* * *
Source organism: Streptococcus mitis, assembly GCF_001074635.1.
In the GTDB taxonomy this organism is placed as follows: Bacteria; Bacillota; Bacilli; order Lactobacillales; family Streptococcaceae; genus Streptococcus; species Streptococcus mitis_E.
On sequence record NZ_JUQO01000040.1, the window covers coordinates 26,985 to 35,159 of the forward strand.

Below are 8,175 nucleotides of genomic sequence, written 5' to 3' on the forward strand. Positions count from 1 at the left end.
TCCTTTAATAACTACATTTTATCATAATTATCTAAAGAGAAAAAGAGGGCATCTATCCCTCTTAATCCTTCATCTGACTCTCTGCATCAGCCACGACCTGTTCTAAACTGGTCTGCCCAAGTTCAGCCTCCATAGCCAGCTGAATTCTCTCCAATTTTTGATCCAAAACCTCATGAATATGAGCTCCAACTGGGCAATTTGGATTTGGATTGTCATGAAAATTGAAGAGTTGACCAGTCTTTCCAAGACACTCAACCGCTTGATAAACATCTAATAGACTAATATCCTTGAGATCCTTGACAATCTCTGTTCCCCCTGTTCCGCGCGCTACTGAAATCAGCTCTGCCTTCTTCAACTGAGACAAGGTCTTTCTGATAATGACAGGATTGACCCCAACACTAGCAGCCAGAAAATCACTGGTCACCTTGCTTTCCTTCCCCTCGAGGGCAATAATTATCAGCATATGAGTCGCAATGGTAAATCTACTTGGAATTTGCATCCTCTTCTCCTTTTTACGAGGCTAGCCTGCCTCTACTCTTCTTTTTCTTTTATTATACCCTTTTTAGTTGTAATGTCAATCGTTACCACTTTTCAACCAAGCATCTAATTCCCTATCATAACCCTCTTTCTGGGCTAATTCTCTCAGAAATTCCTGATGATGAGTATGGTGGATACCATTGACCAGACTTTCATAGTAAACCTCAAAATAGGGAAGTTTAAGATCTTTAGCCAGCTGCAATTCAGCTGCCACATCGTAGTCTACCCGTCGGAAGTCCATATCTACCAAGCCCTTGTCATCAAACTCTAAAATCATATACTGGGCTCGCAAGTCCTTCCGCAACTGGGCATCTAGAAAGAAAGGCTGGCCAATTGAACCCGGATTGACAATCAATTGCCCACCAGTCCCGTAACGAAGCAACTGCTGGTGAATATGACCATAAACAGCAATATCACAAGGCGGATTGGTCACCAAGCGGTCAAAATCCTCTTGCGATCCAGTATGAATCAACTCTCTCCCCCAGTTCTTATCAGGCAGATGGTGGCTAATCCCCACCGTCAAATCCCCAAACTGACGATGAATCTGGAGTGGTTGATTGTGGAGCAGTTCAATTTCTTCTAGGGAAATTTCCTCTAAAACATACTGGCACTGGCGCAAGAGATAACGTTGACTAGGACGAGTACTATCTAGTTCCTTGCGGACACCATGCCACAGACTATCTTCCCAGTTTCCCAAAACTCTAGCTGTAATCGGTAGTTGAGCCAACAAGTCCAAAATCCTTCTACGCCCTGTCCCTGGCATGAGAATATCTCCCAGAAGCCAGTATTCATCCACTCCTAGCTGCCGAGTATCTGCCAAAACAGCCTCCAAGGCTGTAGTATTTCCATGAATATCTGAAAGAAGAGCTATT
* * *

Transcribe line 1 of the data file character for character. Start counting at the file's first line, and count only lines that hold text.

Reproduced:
Source organism: Streptococcus mitis, assembly GCF_001074635.1.